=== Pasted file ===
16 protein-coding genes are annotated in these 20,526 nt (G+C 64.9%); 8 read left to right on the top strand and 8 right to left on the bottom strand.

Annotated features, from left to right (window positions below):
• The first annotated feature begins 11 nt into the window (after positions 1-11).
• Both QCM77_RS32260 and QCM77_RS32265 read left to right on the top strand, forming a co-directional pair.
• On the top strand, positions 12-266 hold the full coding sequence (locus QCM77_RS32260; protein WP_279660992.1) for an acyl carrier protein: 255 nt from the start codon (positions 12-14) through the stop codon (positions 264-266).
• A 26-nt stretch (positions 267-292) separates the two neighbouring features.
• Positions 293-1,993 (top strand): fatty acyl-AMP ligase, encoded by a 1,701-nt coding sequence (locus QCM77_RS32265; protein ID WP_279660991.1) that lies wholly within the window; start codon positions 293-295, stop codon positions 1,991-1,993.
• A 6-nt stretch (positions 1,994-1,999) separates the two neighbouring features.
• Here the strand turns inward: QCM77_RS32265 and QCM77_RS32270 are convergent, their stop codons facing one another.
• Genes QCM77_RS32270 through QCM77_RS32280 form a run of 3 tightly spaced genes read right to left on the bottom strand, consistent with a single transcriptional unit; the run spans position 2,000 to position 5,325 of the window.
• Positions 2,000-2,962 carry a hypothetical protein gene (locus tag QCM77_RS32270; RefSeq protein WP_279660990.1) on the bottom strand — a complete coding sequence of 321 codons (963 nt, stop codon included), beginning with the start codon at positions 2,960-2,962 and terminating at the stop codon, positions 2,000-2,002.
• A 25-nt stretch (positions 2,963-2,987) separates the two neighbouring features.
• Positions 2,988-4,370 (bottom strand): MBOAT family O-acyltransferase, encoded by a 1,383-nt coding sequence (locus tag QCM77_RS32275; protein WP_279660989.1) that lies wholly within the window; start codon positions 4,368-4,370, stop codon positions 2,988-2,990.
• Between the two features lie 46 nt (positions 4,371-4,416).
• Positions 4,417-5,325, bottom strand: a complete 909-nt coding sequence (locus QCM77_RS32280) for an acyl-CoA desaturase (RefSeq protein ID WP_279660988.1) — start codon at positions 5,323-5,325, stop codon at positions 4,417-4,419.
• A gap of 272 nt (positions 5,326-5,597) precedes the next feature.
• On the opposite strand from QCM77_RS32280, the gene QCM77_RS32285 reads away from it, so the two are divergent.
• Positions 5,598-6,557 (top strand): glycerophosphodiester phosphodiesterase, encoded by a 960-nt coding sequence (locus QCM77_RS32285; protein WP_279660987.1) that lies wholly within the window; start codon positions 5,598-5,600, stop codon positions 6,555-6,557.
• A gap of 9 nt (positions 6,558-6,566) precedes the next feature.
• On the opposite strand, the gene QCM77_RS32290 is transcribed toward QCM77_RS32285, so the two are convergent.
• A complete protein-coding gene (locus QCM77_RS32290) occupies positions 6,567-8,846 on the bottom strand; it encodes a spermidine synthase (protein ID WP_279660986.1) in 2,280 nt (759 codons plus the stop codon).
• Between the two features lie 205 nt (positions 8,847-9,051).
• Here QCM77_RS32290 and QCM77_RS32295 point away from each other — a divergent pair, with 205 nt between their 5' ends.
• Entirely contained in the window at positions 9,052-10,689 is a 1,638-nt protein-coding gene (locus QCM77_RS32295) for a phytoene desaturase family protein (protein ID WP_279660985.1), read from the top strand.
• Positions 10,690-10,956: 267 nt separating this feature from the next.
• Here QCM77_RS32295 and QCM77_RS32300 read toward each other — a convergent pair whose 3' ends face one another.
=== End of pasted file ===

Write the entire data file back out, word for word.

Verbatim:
16 protein-coding genes are annotated in these 20,526 nt (G+C 64.9%); 8 read left to right on the top strand and 8 right to left on the bottom strand.

Annotated features, from left to right (window positions below):
• The first annotated feature begins 11 nt into the window (after positions 1-11).
• Both QCM77_RS32260 and QCM77_RS32265 read left to right on the top strand, forming a co-directional pair.
• On the top strand, positions 12-266 hold the full coding sequence (locus QCM77_RS32260; protein WP_279660992.1) for an acyl carrier protein: 255 nt from the start codon (positions 12-14) through the stop codon (positions 264-266).
• A 26-nt stretch (positions 267-292) separates the two neighbouring features.
• Positions 293-1,993 (top strand): fatty acyl-AMP ligase, encoded by a 1,701-nt coding sequence (locus QCM77_RS32265; protein ID WP_279660991.1) that lies wholly within the window; start codon positions 293-295, stop codon positions 1,991-1,993.
• A 6-nt stretch (positions 1,994-1,999) separates the two neighbouring features.
• Here the strand turns inward: QCM77_RS32265 and QCM77_RS32270 are convergent, their stop codons facing one another.
• Genes QCM77_RS32270 through QCM77_RS32280 form a run of 3 tightly spaced genes read right to left on the bottom strand, consistent with a single transcriptional unit; the run spans position 2,000 to position 5,325 of the window.
• Positions 2,000-2,962 carry a hypothetical protein gene (locus tag QCM77_RS32270; RefSeq protein WP_279660990.1) on the bottom strand — a complete coding sequence of 321 codons (963 nt, stop codon included), beginning with the start codon at positions 2,960-2,962 and terminating at the stop codon, positions 2,000-2,002.
• A 25-nt stretch (positions 2,963-2,987) separates the two neighbouring features.
• Positions 2,988-4,370 (bottom strand): MBOAT family O-acyltransferase, encoded by a 1,383-nt coding sequence (locus tag QCM77_RS32275; protein WP_279660989.1) that lies wholly within the window; start codon positions 4,368-4,370, stop codon positions 2,988-2,990.
• Between the two features lie 46 nt (positions 4,371-4,416).
• Positions 4,417-5,325, bottom strand: a complete 909-nt coding sequence (locus QCM77_RS32280) for an acyl-CoA desaturase (RefSeq protein ID WP_279660988.1) — start codon at positions 5,323-5,325, stop codon at positions 4,417-4,419.
• A gap of 272 nt (positions 5,326-5,597) precedes the next feature.
• On the opposite strand from QCM77_RS32280, the gene QCM77_RS32285 reads away from it, so the two are divergent.
• Positions 5,598-6,557 (top strand): glycerophosphodiester phosphodiesterase, encoded by a 960-nt coding sequence (locus QCM77_RS32285; protein WP_279660987.1) that lies wholly within the window; start codon positions 5,598-5,600, stop codon positions 6,555-6,557.
• A gap of 9 nt (positions 6,558-6,566) precedes the next feature.
• On the opposite strand, the gene QCM77_RS32290 is transcribed toward QCM77_RS32285, so the two are convergent.
• A complete protein-coding gene (locus QCM77_RS32290) occupies positions 6,567-8,846 on the bottom strand; it encodes a spermidine synthase (protein ID WP_279660986.1) in 2,280 nt (759 codons plus the stop codon).
• Between the two features lie 205 nt (positions 8,847-9,051).
• Here QCM77_RS32290 and QCM77_RS32295 point away from each other — a divergent pair, with 205 nt between their 5' ends.
• Entirely contained in the window at positions 9,052-10,689 is a 1,638-nt protein-coding gene (locus QCM77_RS32295) for a phytoene desaturase family protein (protein ID WP_279660985.1), read from the top strand.
• Positions 10,690-10,956: 267 nt separating this feature from the next.
• Here QCM77_RS32295 and QCM77_RS32300 read toward each other — a convergent pair whose 3' ends face one another.